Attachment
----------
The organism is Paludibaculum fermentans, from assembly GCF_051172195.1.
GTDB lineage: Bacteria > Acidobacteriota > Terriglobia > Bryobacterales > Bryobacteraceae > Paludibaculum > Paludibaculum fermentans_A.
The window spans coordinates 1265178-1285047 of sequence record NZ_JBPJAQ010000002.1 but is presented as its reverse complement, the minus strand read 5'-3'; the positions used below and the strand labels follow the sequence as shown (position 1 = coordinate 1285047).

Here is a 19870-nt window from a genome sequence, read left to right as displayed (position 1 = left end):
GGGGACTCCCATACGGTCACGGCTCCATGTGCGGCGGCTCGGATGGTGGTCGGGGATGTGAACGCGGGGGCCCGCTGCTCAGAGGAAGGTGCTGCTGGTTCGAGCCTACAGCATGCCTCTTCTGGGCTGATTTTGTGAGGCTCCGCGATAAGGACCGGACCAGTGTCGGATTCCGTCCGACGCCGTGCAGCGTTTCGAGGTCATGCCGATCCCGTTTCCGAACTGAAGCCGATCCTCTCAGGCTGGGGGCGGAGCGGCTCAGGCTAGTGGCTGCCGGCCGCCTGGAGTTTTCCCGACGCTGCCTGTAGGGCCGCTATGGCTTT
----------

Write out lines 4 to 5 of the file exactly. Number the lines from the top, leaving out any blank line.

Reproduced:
Here is a 19870-nt window from a genome sequence, read left to right as displayed (position 1 = left end):
GGGGACTCCCATACGGTCACGGCTCCATGTGCGGCGGCTCGGATGGTGGTCGGGGATGTGAACGCGGGGGCCCGCTGCTCAGAGGAAGGTGCTGCTGGTTCGAGCCTACAGCATGCCTCTTCTGGGCTGATTTTGTGAGGCTCCGCGATAAGGACCGGACCAGTGTCGGATTCCGTCCGACGCCGTGCAGCGTTTCGAGGTCATGCCGATCCCGTTTCCGAACTGAAGCCGATCCTCTCAGGCTGGGGGCGGAGCGGCTCAGGCTAGTGGCTGCCGGCCGCCTGGAGTTTTCCCGACGCTGCCTGTAGGGCCGCTATGGCTTT